“People need a process and a plan, and they need to stick to it,” says Kathleen Hunter, vice president-marketing at Pacific Life Insurance Company, Newport Beach, Calif.

Otherwise, many will end up trying to time the market, she says.

Diversifying client investments and keeping them on track is the approach her company recommends for annuity buyers, in any market.

But the company believes the safety of guarantees is important, too, she says.

So, Pacific Life has begun linking the 2 concepts. It now requires that variable annuity clients who want to purchase one of its VA guaranteesthe guaranteed minimum income benefit, guaranteed minimum accumulation benefits or guaranteed minimum withdrawal benefitparticipate in one of the VAs diversified asset allocation models.

This way, Hunter says, the annuity advisor can ensure that clients have both guarantees and equity exposure.

This does appeal to clients who want to take on more risk than staying inside a VA fixed account, Hunter says. For example, in January 2004, 77% of VA deposits were going into the asset allocation models. Meanwhile, the percentage of money in fixed accounts fell from a high of 56% in 2002 to 25% by year-end 2003.

(Note: A factor influencing the decline in VA fixed account deposits was that Pacific Life stopped offering its one-year fixed account option in July 2003. However, Hunter points out that “we also had a huge drop in money markets.” Furthermore, in July 2003, the company removed restrictions on the ability to move money out of the fixed accounts of existing VA ownersand she says a lot of owners took advantage of that and moved into the asset allocation models.)

“Weve had asset allocation models since 1994,” Hunter recalls. “But tying the guarantee riders to our models” is what caused the surge in model participation.

In any market, the annuity advisor who has built trust with the client will be better off, contends David Miller, co-chief executive officer and co-founder of Pareto Systems, a business development firm in Ottawa, Canada.

Without that trust, it is difficult to get the client to listen to the advisor and heed advice offered, Miller says.

In times like today, when markets are changing, clients do want to know if they should start moving money into other instruments, he says. “But the producers job is to help clients see whether such moves will help them reach their long-term goals. You need to discuss the worth and value of moving money in terms of the clients own goals and objectives.”

To do that, advisors need to keep communicating with clients, in all markets and situations, he says.

That is not always easy, Miller continues. He tells of one producer who complained that clients were leaving himand blaming him for their poor investment returns during the recession.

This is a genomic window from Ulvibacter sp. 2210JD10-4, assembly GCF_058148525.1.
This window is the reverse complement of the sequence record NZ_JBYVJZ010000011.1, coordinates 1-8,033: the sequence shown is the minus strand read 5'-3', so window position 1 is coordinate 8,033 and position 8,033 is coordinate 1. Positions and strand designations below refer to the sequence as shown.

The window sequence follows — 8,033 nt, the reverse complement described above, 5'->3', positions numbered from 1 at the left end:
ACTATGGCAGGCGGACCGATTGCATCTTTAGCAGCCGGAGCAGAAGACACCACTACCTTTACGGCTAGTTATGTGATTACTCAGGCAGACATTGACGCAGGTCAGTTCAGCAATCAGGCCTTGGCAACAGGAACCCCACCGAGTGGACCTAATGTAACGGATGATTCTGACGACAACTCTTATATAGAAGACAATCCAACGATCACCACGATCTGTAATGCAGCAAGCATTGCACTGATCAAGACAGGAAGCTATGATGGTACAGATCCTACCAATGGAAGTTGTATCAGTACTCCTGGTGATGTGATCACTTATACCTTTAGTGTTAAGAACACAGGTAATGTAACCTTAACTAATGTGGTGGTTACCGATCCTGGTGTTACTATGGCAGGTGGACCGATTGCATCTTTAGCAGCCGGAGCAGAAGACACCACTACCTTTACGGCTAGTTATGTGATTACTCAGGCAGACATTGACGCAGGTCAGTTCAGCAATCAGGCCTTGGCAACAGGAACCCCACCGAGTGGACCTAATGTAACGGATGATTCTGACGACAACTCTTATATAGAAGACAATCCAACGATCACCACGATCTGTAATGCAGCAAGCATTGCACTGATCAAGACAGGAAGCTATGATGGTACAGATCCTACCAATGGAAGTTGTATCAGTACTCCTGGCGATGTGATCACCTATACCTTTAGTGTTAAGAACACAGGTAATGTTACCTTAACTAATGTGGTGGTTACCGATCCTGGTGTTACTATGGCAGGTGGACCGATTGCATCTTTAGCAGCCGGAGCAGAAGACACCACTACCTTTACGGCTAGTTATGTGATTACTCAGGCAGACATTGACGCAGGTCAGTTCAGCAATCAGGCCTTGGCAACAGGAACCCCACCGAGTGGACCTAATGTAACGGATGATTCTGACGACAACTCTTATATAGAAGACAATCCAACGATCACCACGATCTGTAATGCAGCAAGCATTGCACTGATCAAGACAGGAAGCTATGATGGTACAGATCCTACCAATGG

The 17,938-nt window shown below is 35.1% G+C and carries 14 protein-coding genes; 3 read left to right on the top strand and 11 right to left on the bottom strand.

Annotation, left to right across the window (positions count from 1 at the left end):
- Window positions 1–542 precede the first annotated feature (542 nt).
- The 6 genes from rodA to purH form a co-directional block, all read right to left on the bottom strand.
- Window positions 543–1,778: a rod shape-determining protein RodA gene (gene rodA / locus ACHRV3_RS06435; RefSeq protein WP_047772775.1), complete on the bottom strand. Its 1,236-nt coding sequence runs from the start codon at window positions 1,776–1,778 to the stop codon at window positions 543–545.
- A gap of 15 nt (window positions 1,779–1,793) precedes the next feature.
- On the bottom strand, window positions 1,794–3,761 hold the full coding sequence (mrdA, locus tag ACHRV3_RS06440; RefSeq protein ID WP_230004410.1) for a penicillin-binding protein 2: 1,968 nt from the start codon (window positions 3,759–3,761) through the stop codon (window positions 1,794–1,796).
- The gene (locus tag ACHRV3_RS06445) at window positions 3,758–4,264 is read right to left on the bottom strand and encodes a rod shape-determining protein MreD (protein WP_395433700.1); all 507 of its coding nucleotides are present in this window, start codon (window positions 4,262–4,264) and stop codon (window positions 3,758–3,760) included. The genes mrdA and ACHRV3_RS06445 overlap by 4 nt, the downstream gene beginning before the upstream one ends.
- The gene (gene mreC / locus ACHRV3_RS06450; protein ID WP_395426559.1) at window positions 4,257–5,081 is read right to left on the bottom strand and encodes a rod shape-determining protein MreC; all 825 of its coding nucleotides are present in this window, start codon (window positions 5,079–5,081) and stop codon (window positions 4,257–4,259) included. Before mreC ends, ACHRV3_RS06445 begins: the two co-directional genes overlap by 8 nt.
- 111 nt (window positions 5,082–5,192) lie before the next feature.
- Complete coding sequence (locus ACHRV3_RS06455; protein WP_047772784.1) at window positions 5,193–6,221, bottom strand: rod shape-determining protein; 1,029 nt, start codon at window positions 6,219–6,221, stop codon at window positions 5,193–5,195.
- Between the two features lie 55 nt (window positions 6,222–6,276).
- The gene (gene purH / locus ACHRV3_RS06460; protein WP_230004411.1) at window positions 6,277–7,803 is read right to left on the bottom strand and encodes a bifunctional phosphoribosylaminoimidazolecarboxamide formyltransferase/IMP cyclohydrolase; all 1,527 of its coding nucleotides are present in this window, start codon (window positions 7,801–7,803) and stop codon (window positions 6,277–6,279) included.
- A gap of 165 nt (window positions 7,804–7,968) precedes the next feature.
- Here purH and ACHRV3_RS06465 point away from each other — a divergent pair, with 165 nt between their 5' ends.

Millers suggestionthat the advisor “talk forthrightly with clients about market conditions, their accounts and alternative strategies”fell on deaf ears. The producer believed such talk would invite more complaints.

Eight months later, though, the producer did finally try a communications campaign, Miller recalls. The man held client workshops, invited them in for personal interviews and took other steps to keep them informed.

The result? The producer did lose a few more clients at first, Miller says. “But the remaining clients started giving referrals, citing his honesty and forthrightness. Sales picked up, and now the producer raves about the value of communicating with clients.”

Building trust this way should help annuity advisors meet another challenge, Miller says. This is what to do if clients call with concerns about recent Securities and Exchange Commission inquiries into VAs.

Sometimes advisors “want to hide” when bad information comes out, he says. But, he says a proactive communications approach is better.

Right now, it does not appear that annuity producers are being swamped with questions about the SEC actions. Several companies and agencies say no one has called them about it, and that it is a unique issue for some insurers. Further, the National Association for Variable Annuities, Reston, Va., has not received requests from industry members to develop a position on it, says Deborah Tucker, assistant vice president-communications.

But even if clients arent directly affected or calling, annuity advisors should still consider contacting clients about what is going on, says Miller. “Let them know you are researching it and monitoring it as best you can.”

This diffuses anxiety when the client does hear about it, he contends. “The client thinks, my advisor is on top of it. I trust him.”


Reproduced from National Underwriter Life & Health/Financial Services Edition, February 13, 2004. Copyright 2004 by The National Underwriter Company in the serial publication. All rights reserved.Copyright in this article as an independent work may be held by the author.